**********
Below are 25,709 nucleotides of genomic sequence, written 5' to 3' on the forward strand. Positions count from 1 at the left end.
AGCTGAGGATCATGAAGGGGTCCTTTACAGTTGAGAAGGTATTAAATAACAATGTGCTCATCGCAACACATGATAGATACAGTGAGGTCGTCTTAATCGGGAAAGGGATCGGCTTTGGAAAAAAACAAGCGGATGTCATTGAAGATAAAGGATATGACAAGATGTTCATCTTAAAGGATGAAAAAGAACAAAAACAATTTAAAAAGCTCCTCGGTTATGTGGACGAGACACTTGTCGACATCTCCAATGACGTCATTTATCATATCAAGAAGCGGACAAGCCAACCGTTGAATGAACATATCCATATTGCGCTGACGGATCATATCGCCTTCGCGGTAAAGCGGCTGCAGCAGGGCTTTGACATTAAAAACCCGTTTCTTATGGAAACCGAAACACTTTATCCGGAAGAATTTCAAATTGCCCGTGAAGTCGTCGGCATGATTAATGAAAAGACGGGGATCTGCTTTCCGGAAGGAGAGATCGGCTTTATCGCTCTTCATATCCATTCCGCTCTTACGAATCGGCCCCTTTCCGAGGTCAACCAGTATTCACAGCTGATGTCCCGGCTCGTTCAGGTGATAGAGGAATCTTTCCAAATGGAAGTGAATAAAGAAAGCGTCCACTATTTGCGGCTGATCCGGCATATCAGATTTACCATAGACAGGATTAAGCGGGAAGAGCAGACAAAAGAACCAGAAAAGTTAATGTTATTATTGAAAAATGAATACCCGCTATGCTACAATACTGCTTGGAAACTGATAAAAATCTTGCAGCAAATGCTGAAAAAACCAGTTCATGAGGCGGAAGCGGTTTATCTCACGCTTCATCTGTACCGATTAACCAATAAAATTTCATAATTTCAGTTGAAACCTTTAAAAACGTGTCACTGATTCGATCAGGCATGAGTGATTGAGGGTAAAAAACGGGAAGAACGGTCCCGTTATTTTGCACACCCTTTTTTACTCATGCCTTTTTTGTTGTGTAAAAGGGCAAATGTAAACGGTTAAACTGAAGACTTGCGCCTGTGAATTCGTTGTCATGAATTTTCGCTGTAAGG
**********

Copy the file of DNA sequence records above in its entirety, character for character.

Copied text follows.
Below are 25,709 nucleotides of genomic sequence, written 5' to 3' on the forward strand. Positions count from 1 at the left end.
AGCTGAGGATCATGAAGGGGTCCTTTACAGTTGAGAAGGTATTAAATAACAATGTGCTCATCGCAACACATGATAGATACAGTGAGGTCGTCTTAATCGGGAAAGGGATCGGCTTTGGAAAAAAACAAGCGGATGTCATTGAAGATAAAGGATATGACAAGATGTTCATCTTAAAGGATGAAAAAGAACAAAAACAATTTAAAAAGCTCCTCGGTTATGTGGACGAGACACTTGTCGACATCTCCAATGACGTCATTTATCATATCAAGAAGCGGACAAGCCAACCGTTGAATGAACATATCCATATTGCGCTGACGGATCATATCGCCTTCGCGGTAAAGCGGCTGCAGCAGGGCTTTGACATTAAAAACCCGTTTCTTATGGAAACCGAAACACTTTATCCGGAAGAATTTCAAATTGCCCGTGAAGTCGTCGGCATGATTAATGAAAAGACGGGGATCTGCTTTCCGGAAGGAGAGATCGGCTTTATCGCTCTTCATATCCATTCCGCTCTTACGAATCGGCCCCTTTCCGAGGTCAACCAGTATTCACAGCTGATGTCCCGGCTCGTTCAGGTGATAGAGGAATCTTTCCAAATGGAAGTGAATAAAGAAAGCGTCCACTATTTGCGGCTGATCCGGCATATCAGATTTACCATAGACAGGATTAAGCGGGAAGAGCAGACAAAAGAACCAGAAAAGTTAATGTTATTATTGAAAAATGAATACCCGCTATGCTACAATACTGCTTGGAAACTGATAAAAATCTTGCAGCAAATGCTGAAAAAACCAGTTCATGAGGCGGAAGCGGTTTATCTCACGCTTCATCTGTACCGATTAACCAATAAAATTTCATAATTTCAGTTGAAACCTTTAAAAACGTGTCACTGATTCGATCAGGCATGAGTGATTGAGGGTAAAAAACGGGAAGAACGGTCCCGTTATTTTGCACACCCTTTTTTACTCATGCCTTTTTTGTTGTGTAAAAGGGCAAATGTAAACGGTTAAACTGAAGACTTGCGCCTGTGAATTCGTTGTCATGAATTTTCGCTGTAAGG